Date of Degree

9-2020

Document Type

Dissertation

Degree Name

Ph.D.

Program

Chemistry

Advisor

Dorthe M. Eisele

Committee Members

John R. Lombardi

Seogjoo J. Jang

Vinod Menon

Subject Categories

Chemistry | Materials Chemistry

Abstract

Delocalized Frenkel excitons-coherently-shared excitations among chromophores-are responsible for the remarkable effciency of supramolecular light-harvesting aggregates within photosynthetic organisms. Despite tremendous progress towards a deeper understanding of these photosynthetic complexes, as well as progress in the development of organic solar cells, the possibility of using bio-inspired molecular nanostructures for large-scale solar energy conversion has not been realized yet. The persistent limitations in translating natures design principles for applications in optoelectronic devices have been the supramolecular structures fragility, and the Frenkel excitons delicate nature. The structural instability, both dis-assembly and spontaneous re-assembly of aggregates. Analysis of the absorption spectrum of a model molecular aggregate system-light-harvesting nanotubes (LHNTs) of cyanine dye derivative C8S3-revealed the supramolecular structure is inherently unstable under mild changes to native solvent environment, only retaining the intrinsic double-walled structure within limited range of dye concentration (0.40-0.12 mM C8S3), solvent polarity (11-16% by volume methanol), solvent pH (4.0-7.0), and solvent temperature (23-45 degrees C).

The extent of the aggregates' structural instability is further complicated upon isolation from solution and deposition onto solid substrates. Near-field scanning optical microscopy revealed nanoscale emission of substrate-isolated aggregates was substantially altered after several hours of deposition, suggesting the stability of substrate-immobilized molecular aggregates is dependent on deposition time. Surface-enhanced Raman spectroscopy investigations revealed the charge-transport dynamics of these aggregates are structure-dependent with highly efficient charge-injection observed in an hierarchical structures consisting of multiple, densely packed LHNTs, and no charge-injection observed in the individual LHNT. These results highlight the importance of stabilizing molecular aggregates, both in-solution and on-substrates, as their desirable optical properties are structure-dependent.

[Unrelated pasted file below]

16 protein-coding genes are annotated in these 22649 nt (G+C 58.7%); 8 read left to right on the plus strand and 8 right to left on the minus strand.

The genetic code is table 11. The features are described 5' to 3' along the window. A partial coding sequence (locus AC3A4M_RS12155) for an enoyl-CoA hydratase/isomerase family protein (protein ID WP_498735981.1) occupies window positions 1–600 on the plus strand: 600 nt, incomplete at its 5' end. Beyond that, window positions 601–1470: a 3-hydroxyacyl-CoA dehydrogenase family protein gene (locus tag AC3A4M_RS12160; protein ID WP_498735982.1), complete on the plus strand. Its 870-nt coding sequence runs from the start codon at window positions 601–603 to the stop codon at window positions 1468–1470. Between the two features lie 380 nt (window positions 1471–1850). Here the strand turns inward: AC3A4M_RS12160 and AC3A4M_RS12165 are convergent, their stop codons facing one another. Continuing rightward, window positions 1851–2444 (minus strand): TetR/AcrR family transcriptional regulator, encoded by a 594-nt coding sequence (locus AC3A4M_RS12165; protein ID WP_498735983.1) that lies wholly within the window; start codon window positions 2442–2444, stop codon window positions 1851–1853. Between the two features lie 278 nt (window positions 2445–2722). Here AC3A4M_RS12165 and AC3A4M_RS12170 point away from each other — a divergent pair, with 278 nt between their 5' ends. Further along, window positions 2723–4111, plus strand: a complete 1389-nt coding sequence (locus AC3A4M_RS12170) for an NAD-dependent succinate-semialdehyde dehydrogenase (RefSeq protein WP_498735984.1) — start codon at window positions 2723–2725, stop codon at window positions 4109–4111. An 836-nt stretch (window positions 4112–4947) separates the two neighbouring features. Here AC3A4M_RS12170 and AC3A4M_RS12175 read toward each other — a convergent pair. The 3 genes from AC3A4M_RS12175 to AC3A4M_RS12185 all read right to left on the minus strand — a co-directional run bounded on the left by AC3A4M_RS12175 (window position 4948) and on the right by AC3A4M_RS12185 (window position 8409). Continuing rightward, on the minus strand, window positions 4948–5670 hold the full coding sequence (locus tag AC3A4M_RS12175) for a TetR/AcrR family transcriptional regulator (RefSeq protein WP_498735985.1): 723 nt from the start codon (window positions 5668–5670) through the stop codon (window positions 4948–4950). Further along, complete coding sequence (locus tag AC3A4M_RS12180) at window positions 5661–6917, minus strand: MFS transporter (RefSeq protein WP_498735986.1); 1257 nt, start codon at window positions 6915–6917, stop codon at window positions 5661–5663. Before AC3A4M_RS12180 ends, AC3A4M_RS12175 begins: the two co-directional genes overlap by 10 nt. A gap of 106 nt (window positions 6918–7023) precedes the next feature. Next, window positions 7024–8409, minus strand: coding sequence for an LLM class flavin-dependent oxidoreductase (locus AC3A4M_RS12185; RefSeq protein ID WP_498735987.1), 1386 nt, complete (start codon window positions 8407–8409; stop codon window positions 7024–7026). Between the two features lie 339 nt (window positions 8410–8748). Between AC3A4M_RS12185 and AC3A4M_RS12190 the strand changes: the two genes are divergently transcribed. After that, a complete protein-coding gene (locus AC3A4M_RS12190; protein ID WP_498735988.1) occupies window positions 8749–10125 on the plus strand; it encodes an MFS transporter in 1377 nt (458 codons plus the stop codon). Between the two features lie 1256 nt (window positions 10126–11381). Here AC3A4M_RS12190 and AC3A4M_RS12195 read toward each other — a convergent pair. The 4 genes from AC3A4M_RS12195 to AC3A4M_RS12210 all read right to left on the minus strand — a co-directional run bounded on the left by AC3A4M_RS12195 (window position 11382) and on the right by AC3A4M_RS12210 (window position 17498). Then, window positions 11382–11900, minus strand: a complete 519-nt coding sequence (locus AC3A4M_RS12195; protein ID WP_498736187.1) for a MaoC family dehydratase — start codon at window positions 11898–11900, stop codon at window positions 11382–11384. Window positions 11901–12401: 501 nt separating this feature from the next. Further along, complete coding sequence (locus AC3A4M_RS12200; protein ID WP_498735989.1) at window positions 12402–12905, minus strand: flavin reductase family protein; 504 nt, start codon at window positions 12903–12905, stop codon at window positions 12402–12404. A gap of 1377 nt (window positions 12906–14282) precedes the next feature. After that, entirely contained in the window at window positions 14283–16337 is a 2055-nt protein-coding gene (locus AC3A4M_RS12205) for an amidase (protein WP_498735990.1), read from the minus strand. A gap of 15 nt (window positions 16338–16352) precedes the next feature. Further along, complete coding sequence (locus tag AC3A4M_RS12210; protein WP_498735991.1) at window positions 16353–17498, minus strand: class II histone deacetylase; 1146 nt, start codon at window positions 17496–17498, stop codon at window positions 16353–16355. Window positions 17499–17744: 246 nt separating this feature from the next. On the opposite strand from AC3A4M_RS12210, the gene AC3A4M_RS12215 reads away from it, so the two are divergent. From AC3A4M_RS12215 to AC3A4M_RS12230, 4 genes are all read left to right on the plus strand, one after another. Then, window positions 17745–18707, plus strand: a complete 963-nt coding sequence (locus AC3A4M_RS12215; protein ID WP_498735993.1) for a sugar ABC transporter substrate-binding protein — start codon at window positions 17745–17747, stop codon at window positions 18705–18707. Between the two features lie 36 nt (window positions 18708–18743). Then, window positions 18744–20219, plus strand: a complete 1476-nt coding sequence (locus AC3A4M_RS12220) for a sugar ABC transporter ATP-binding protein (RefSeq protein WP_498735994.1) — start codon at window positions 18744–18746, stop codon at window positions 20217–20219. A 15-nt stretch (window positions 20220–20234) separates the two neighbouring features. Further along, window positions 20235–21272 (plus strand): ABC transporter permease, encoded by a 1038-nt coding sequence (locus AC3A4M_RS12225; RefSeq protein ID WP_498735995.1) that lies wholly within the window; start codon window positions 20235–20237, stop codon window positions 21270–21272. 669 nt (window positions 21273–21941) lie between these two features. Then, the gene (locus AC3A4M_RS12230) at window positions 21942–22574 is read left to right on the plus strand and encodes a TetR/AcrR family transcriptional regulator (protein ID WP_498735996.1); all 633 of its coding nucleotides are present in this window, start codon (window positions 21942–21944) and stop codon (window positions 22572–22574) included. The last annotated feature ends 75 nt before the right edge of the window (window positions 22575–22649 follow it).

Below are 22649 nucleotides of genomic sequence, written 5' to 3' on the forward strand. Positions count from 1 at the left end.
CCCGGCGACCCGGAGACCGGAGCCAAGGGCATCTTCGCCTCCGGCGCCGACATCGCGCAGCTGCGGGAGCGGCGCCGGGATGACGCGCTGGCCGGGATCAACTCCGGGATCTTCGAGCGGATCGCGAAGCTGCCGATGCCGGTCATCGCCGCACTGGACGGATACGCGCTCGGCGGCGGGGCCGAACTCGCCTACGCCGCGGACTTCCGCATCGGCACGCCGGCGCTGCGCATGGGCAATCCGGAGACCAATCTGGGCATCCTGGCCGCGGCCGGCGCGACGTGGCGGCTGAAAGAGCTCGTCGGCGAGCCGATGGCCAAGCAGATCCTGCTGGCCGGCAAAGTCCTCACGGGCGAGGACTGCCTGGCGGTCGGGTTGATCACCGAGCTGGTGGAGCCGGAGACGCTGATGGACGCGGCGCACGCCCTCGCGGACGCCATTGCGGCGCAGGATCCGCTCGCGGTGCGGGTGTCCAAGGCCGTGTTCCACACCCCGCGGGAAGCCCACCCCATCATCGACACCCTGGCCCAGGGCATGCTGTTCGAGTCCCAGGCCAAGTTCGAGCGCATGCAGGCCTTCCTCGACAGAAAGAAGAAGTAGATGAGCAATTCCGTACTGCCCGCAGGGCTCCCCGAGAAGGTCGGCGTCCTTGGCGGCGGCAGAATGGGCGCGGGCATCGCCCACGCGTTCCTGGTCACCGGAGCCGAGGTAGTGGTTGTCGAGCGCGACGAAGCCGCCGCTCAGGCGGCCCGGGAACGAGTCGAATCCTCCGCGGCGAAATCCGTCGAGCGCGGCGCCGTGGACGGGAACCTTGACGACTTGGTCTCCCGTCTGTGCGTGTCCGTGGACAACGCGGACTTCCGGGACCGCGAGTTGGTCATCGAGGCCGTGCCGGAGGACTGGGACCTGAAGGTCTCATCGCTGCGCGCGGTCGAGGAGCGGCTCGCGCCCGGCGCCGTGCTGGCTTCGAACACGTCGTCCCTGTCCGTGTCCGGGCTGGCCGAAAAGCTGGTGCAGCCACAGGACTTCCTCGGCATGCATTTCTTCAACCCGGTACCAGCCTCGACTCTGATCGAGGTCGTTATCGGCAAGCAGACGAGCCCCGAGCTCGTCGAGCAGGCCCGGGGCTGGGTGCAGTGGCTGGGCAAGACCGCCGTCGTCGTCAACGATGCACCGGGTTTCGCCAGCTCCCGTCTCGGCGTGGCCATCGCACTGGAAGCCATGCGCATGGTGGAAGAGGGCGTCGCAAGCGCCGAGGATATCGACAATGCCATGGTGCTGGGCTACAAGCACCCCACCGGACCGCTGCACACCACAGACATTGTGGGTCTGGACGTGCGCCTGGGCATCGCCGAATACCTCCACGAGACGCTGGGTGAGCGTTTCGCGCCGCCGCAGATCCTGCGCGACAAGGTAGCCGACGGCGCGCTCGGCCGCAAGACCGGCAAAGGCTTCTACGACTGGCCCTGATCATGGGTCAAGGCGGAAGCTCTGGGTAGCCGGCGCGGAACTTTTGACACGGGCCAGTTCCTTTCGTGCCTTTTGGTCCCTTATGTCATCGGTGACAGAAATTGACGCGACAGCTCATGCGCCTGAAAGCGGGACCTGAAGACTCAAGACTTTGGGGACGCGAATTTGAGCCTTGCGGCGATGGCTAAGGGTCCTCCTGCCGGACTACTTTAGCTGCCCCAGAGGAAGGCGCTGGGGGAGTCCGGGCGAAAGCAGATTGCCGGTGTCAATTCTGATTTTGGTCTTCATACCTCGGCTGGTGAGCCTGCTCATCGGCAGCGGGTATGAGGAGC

Through in situ cage-like scaffolding of individual supramolecular LHNTs, the intrinsic barriers towards utilization of self-assembled molecular aggregates can be overcome. Highly stable organic-inorganic supramolecular nanocomposites composed of self-assembled dye nanotubes and cross-linked silica scaffolds were self-assembled in aqueous methanol solution. High-resolution cryogenic electron microscopy revealed the dimensions of scaffolded LHNTs were discretely tunable (~4.3-4.9 nm) and highly uniform (±0.3 nm). A comprehensive microscopic and spectroscopic characterization, including linear spectroscopy, scanning electron microscopy, broadband femtosecond transient absorption spectroscopy, and near-field scanning optical microscopy revealed supramolecular excitons within cage-like scaffolds are robust, even under extreme heat-stress, and precise control over nanocomposite dimensions is maintained on solid substrates. Our bio-inspired nanocomposites provide a general framework for the development of next-generation organic devices made from stable supramolecular materials.

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